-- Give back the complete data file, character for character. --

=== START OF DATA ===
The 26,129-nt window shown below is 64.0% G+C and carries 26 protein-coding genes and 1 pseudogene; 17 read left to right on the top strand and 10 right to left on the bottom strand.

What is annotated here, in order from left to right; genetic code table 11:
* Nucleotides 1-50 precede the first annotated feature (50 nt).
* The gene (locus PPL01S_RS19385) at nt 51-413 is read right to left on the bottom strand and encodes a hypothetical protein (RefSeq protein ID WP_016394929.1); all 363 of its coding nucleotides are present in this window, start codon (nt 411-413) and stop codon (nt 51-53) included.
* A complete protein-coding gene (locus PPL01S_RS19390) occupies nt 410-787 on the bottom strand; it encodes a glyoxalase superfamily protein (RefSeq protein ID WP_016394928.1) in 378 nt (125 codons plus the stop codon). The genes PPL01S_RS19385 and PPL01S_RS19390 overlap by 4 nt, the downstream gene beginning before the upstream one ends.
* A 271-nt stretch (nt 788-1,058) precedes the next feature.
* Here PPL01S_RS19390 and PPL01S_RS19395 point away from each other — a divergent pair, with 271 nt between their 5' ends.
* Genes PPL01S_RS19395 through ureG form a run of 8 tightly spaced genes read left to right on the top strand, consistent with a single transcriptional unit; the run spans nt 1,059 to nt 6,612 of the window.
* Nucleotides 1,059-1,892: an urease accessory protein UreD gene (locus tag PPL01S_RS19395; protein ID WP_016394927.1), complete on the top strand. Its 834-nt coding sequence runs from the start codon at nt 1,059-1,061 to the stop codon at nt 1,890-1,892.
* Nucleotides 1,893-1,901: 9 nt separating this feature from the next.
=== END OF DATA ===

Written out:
The 26,129-nt window shown below is 64.0% G+C and carries 26 protein-coding genes and 1 pseudogene; 17 read left to right on the top strand and 10 right to left on the bottom strand.

What is annotated here, in order from left to right; genetic code table 11:
* Nucleotides 1-50 precede the first annotated feature (50 nt).
* The gene (locus PPL01S_RS19385) at nt 51-413 is read right to left on the bottom strand and encodes a hypothetical protein (RefSeq protein ID WP_016394929.1); all 363 of its coding nucleotides are present in this window, start codon (nt 411-413) and stop codon (nt 51-53) included.
* A complete protein-coding gene (locus PPL01S_RS19390) occupies nt 410-787 on the bottom strand; it encodes a glyoxalase superfamily protein (RefSeq protein ID WP_016394928.1) in 378 nt (125 codons plus the stop codon). The genes PPL01S_RS19385 and PPL01S_RS19390 overlap by 4 nt, the downstream gene beginning before the upstream one ends.
* A 271-nt stretch (nt 788-1,058) precedes the next feature.
* Here PPL01S_RS19390 and PPL01S_RS19395 point away from each other — a divergent pair, with 271 nt between their 5' ends.
* Genes PPL01S_RS19395 through ureG form a run of 8 tightly spaced genes read left to right on the top strand, consistent with a single transcriptional unit; the run spans nt 1,059 to nt 6,612 of the window.
* Nucleotides 1,059-1,892: an urease accessory protein UreD gene (locus tag PPL01S_RS19395; protein ID WP_016394927.1), complete on the top strand. Its 834-nt coding sequence runs from the start codon at nt 1,059-1,061 to the stop codon at nt 1,890-1,892.
* Nucleotides 1,893-1,901: 9 nt separating this feature from the next.